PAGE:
Criminal Records and Getting Back into the Workforce:
Six Critical Steps for Ex-offenders Trying to Get Back into the Workforce (Rosen)


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Copyright © 2003-2014
Privacy Rights Clearinghouse
Posted September 1, 2003

Spanish version

By Les Rosen, Esq. ©2003

Employers have become increasingly concerned about knowing if an applicant has a criminal record. More employers are conducting pre-employment background checks for criminal records. Employers have been the subject of large jury verdicts for negligent hiring in cases where they hire a person with a criminal record that harms others, and it could have been avoided by a criminal record check. That is because employers have a legal duty to exercise due diligence in the hiring process, and that duty can be violated if an employer hires someone that they either knew or should have known in the exercise of reasonable care was dangerous or unfit for a job. The concern from the employer's point of view is that a person with a criminal past may have a propensity to re-offend in the future.

On the other hand, society also has a vested interest in helping people with a past criminal record obtain and maintain employment. It is difficult for an ex-offender to become a law abiding, tax-paying citizen without a job. Unless society wants to continue to spend its tax dollars on building more and more jails and prisons, ex-offenders need the opportunity to rejoin the workforce.

For an ex-offender, a job search can become a frustrating Catch-22. Nearly every employment application will ask in some fashion if a person has a criminal record. If a person lies, then they are always at risk of being terminated upon such a criminal record being discovered. If a person is honest and admits the past misconduct, there is a risk of not getting the job.

There is no perfect answer. A person with a criminal record is going to face greater challenges in getting employment. There are certain jobs where an employer will justifiably not hire an ex-offender. However, challenging is not the same as impossible. The key is the right attitude and getting and keeping that first job, so that as time goes by, a person has developed a successful job history that outweighs past problems.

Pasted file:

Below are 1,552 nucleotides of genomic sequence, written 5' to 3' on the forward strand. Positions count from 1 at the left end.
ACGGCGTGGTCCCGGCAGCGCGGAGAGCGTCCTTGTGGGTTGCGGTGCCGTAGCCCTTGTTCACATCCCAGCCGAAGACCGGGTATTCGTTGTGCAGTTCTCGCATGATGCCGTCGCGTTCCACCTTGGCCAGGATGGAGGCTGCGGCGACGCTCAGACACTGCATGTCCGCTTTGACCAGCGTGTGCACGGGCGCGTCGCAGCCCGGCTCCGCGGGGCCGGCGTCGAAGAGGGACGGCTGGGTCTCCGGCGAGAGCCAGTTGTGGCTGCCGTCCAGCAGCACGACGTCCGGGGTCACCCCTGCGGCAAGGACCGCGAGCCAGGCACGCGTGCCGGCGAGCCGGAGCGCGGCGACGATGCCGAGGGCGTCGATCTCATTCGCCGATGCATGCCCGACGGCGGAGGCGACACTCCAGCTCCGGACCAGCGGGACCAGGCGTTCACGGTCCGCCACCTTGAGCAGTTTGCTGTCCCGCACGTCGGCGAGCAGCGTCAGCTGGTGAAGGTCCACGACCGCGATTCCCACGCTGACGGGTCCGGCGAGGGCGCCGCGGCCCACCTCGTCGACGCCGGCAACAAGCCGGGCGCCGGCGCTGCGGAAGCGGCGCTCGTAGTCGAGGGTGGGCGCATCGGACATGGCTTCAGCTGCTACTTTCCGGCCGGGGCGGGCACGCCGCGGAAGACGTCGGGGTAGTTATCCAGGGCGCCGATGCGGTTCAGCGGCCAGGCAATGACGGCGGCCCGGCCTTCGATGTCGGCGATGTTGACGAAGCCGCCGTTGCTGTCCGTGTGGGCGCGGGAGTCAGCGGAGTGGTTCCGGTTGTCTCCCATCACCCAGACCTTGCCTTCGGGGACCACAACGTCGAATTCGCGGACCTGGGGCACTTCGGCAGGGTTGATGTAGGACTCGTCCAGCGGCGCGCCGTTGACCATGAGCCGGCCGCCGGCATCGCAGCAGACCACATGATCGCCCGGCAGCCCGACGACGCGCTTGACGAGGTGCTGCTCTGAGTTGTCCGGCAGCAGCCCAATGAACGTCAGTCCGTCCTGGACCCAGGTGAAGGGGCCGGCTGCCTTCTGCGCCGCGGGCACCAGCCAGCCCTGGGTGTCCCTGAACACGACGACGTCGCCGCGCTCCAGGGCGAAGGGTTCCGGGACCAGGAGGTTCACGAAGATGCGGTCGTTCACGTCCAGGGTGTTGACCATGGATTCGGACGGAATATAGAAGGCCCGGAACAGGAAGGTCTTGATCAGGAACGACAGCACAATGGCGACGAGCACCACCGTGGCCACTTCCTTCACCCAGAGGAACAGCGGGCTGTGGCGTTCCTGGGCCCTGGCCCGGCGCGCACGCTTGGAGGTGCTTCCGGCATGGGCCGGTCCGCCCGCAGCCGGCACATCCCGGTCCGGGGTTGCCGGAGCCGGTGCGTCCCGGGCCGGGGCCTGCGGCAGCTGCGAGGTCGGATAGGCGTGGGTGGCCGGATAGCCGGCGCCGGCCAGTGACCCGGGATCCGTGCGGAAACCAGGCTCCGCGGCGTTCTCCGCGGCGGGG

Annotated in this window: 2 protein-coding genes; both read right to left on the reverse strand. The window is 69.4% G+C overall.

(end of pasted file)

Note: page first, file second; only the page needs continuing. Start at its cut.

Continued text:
Here are six approaches a person with a past criminal record can take:

One: Understand your rights:

A person who has a criminal record and is looking for employment must understand their rights. There are instances where an applicant can legally and ethically answer NO on a question about a past offense. This may occur in some of the following situations:

  • In many states, there is no obligation to report arrests not resulting in a conviction or that
    are not currently pending.
  • There are limitations on reporting pre-trial adjudications where the conduct by statute is
    not considered a criminal offense. Some states have pre-trial diversion or delayed entry
    of judgment).
  • There may be restrictions on minor drug offenses. In California for example, an employer
    may not ask about a minor marijuana offence for personal use older then two years.
  • Some states have procedures to judicially "erase" a criminal offense. For example, in
    California, if the matter was a misdemeanor, and a person has gone back to court and
    received a certificate of rehabilitation under Penal Code 1203.4 that is not reportable.

Also keep in mind that most employment applications also contain language that the conviction of a crime will not automatically result in a denial of employment. Automatic disqualification could be a violation of state and federal discrimination laws. However, an employer may deny employment if the employer can establish a business-related reason for the refusal to hire.

Two: See an attorney to explore if you are eligible to get your conviction sealed, expunged, or legally minimized and to make sure you understand your rights.

This is critical. Ask an attorney if the criminal record can be expunged or set aside by going back to court, or whether it is the type of offense that an employer may legally ask about or consider. Each state has different rules, but in all states there is a mechanism for going back to court to try to seal or expunge certain offenses. Make sure you have explored your options. The attorney who represented you, or the local Public Defender or Probation Office should be able to assist.

Three: Seek professional assistance.

There are also organizations that assist past offenders. Some of these organizations have relationships with employers who are willing to give an ex-offender a chance. In addition, these organizations can help a person prepare a resume and practice interview techniques that deals honestly with the past offense, but helps a job applicant put their best foot forward by explaining why they can perform the job and why the employer should hire them. Various re-entry or training program will help ex-offenders develop new skills, or teach job search techniques.

Four: Honesty is the best policy.

In applying for a job, honestly is always the best policy. A criminal matter honestly explained during an interview may have much less negative impact than hiding it and having an employer discover it later. If an employer discovers an applicant was dishonest, the denial of a job could be based upon a lack of honesty, regardless of the nature of the offense. However, a person who has made a mistake and is now motivated to do well at a job may be of great interest to some employers.

Five: Start to rebuild your résumé one step at a time, even if it is not the "perfect" job.

All employers know that the best indicator of future job performance is past job performance. If a person with a criminal record can obtain whatever job they can, hold that job and do well, the next job become much easier. It is the building block approach--one block at a time.